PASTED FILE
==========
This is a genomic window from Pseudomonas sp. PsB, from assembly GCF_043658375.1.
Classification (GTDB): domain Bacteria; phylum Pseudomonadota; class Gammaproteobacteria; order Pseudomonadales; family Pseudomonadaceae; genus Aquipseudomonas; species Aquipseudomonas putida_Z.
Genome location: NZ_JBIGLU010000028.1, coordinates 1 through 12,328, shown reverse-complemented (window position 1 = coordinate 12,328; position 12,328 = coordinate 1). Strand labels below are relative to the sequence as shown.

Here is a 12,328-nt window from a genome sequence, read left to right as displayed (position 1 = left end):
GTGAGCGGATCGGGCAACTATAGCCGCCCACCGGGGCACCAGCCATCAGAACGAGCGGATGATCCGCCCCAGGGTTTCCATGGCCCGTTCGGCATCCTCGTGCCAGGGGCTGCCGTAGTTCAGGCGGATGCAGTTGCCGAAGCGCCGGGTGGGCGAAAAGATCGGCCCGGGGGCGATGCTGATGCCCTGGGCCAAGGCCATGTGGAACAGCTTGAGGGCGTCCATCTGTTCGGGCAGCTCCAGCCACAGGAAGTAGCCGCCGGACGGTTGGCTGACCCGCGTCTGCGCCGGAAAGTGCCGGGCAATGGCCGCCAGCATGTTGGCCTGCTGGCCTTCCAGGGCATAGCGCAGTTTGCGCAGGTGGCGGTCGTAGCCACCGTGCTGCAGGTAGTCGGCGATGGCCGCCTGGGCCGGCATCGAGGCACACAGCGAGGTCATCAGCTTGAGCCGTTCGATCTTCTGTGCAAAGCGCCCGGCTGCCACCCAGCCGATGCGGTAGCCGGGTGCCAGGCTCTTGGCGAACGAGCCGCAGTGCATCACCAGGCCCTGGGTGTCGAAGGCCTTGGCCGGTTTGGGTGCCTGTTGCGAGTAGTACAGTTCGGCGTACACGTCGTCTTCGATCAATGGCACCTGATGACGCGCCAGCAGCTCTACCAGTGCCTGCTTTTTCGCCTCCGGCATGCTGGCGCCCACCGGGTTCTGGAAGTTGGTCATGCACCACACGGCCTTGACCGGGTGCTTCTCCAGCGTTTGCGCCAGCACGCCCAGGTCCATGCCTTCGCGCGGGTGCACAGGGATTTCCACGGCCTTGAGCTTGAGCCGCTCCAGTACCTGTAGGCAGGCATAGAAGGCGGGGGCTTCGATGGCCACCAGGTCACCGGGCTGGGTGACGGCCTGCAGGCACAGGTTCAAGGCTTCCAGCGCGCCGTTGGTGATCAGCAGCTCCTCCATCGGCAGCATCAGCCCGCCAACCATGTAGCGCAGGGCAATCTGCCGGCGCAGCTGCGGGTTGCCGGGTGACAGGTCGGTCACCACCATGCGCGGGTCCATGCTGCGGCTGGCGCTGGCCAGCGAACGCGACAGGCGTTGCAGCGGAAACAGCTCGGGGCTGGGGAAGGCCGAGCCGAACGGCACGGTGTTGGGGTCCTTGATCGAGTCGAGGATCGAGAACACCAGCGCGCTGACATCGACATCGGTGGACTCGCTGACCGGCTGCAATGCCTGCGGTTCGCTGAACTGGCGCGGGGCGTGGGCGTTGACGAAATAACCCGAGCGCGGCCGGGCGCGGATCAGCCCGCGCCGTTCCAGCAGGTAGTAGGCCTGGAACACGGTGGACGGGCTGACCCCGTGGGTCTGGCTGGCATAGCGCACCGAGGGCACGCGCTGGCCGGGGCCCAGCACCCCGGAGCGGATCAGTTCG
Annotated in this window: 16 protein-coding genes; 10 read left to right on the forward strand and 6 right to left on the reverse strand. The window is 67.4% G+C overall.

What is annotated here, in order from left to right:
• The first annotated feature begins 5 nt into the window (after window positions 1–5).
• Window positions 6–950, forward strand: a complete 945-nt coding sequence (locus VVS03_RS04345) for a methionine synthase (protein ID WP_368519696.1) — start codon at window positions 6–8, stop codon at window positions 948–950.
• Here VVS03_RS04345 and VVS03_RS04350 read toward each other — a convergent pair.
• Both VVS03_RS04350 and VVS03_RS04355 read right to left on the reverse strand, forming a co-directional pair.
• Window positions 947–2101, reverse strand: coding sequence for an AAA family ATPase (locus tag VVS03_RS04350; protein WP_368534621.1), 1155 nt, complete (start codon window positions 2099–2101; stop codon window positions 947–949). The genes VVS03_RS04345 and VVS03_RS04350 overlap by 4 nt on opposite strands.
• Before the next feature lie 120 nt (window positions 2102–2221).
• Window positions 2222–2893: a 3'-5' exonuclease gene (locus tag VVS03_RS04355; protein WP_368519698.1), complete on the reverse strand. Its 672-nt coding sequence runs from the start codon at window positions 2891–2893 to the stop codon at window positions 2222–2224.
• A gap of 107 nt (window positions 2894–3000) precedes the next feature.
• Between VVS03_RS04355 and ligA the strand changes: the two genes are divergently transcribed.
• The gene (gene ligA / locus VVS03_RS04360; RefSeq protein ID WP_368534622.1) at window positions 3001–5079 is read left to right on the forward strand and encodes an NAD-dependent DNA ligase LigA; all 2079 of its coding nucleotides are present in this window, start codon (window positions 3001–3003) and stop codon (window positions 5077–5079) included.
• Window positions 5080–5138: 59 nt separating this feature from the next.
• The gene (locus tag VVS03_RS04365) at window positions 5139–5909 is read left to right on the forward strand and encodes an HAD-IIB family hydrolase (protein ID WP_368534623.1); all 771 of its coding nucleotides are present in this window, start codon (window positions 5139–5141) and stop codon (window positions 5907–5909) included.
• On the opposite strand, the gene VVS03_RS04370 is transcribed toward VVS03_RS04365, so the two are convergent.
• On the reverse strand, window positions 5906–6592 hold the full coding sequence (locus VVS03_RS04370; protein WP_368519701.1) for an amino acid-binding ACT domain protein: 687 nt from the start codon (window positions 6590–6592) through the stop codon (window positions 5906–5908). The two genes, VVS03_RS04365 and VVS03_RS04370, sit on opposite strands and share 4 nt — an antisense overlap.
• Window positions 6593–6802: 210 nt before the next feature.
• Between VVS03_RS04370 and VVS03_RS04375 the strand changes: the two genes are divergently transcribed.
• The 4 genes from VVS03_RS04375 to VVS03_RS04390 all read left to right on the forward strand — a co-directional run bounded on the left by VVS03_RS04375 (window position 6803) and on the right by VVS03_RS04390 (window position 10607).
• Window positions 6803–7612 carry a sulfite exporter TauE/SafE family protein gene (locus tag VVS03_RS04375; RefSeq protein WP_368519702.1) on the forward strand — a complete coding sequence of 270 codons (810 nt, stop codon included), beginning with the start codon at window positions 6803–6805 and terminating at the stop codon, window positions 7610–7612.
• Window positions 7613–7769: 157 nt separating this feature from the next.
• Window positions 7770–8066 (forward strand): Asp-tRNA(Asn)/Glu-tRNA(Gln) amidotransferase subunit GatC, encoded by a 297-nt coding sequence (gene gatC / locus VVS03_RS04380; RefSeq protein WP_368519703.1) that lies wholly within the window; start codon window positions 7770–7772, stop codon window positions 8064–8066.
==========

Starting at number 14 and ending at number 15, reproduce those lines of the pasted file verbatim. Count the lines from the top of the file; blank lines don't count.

• Window positions 2222–2893: a 3'-5' exonuclease gene (locus tag VVS03_RS04355; protein WP_368519698.1), complete on the reverse strand. Its 672-nt coding sequence runs from the start codon at window positions 2891–2893 to the stop codon at window positions 2222–2224.
• A gap of 107 nt (window positions 2894–3000) precedes the next feature.